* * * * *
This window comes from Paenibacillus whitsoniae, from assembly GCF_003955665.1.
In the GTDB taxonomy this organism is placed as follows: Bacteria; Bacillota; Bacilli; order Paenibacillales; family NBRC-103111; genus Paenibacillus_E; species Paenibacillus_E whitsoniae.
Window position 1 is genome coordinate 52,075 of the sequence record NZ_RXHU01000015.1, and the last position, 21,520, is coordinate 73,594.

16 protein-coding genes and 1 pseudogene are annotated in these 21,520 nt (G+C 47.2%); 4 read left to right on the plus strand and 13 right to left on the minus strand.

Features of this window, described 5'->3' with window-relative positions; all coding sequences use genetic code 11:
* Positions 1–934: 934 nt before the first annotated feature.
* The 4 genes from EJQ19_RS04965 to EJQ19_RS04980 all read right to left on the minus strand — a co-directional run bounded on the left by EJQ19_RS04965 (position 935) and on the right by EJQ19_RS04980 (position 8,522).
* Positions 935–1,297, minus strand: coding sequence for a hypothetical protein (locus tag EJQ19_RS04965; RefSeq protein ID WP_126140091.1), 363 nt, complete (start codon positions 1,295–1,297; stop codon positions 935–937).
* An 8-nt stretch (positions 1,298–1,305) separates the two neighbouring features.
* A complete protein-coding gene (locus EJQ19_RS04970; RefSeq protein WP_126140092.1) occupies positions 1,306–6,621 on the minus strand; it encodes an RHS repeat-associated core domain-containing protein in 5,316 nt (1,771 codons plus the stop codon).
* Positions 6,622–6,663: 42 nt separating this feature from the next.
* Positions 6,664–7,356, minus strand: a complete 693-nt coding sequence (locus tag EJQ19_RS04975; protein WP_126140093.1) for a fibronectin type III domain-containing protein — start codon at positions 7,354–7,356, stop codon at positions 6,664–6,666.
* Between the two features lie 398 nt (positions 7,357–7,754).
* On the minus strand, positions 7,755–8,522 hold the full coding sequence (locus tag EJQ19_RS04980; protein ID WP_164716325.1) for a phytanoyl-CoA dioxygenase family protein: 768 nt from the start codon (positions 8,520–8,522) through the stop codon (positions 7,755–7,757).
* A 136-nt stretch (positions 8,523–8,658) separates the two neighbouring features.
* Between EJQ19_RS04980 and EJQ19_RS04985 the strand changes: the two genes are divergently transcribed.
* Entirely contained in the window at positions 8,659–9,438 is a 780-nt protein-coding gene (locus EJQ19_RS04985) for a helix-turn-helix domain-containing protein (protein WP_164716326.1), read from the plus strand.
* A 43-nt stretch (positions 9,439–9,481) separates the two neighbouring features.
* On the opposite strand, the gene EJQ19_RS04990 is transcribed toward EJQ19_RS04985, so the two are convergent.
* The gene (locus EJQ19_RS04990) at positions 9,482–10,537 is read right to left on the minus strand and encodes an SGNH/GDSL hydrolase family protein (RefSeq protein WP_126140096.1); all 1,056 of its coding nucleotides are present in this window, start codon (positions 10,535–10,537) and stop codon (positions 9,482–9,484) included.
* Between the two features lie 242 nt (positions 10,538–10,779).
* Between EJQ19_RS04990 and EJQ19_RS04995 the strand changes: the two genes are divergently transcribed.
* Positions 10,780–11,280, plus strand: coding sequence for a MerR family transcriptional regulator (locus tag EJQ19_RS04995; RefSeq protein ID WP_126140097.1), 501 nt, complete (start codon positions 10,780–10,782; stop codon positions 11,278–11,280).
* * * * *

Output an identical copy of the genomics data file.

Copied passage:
This window comes from Paenibacillus whitsoniae, from assembly GCF_003955665.1.
In the GTDB taxonomy this organism is placed as follows: Bacteria; Bacillota; Bacilli; order Paenibacillales; family NBRC-103111; genus Paenibacillus_E; species Paenibacillus_E whitsoniae.
Window position 1 is genome coordinate 52,075 of the sequence record NZ_RXHU01000015.1, and the last position, 21,520, is coordinate 73,594.

16 protein-coding genes and 1 pseudogene are annotated in these 21,520 nt (G+C 47.2%); 4 read left to right on the plus strand and 13 right to left on the minus strand.

Features of this window, described 5'->3' with window-relative positions; all coding sequences use genetic code 11:
* Positions 1–934: 934 nt before the first annotated feature.
* The 4 genes from EJQ19_RS04965 to EJQ19_RS04980 all read right to left on the minus strand — a co-directional run bounded on the left by EJQ19_RS04965 (position 935) and on the right by EJQ19_RS04980 (position 8,522).
* Positions 935–1,297, minus strand: coding sequence for a hypothetical protein (locus tag EJQ19_RS04965; RefSeq protein ID WP_126140091.1), 363 nt, complete (start codon positions 1,295–1,297; stop codon positions 935–937).
* An 8-nt stretch (positions 1,298–1,305) separates the two neighbouring features.
* A complete protein-coding gene (locus EJQ19_RS04970; RefSeq protein WP_126140092.1) occupies positions 1,306–6,621 on the minus strand; it encodes an RHS repeat-associated core domain-containing protein in 5,316 nt (1,771 codons plus the stop codon).
* Positions 6,622–6,663: 42 nt separating this feature from the next.
* Positions 6,664–7,356, minus strand: a complete 693-nt coding sequence (locus tag EJQ19_RS04975; protein WP_126140093.1) for a fibronectin type III domain-containing protein — start codon at positions 7,354–7,356, stop codon at positions 6,664–6,666.
* Between the two features lie 398 nt (positions 7,357–7,754).
* On the minus strand, positions 7,755–8,522 hold the full coding sequence (locus tag EJQ19_RS04980; protein ID WP_164716325.1) for a phytanoyl-CoA dioxygenase family protein: 768 nt from the start codon (positions 8,520–8,522) through the stop codon (positions 7,755–7,757).
* A 136-nt stretch (positions 8,523–8,658) separates the two neighbouring features.
* Between EJQ19_RS04980 and EJQ19_RS04985 the strand changes: the two genes are divergently transcribed.
* Entirely contained in the window at positions 8,659–9,438 is a 780-nt protein-coding gene (locus EJQ19_RS04985) for a helix-turn-helix domain-containing protein (protein WP_164716326.1), read from the plus strand.
* A 43-nt stretch (positions 9,439–9,481) separates the two neighbouring features.
* On the opposite strand, the gene EJQ19_RS04990 is transcribed toward EJQ19_RS04985, so the two are convergent.
* The gene (locus EJQ19_RS04990) at positions 9,482–10,537 is read right to left on the minus strand and encodes an SGNH/GDSL hydrolase family protein (RefSeq protein WP_126140096.1); all 1,056 of its coding nucleotides are present in this window, start codon (positions 10,535–10,537) and stop codon (positions 9,482–9,484) included.
* Between the two features lie 242 nt (positions 10,538–10,779).
* Between EJQ19_RS04990 and EJQ19_RS04995 the strand changes: the two genes are divergently transcribed.
* Positions 10,780–11,280, plus strand: coding sequence for a MerR family transcriptional regulator (locus tag EJQ19_RS04995; RefSeq protein ID WP_126140097.1), 501 nt, complete (start codon positions 10,780–10,782; stop codon positions 11,278–11,280).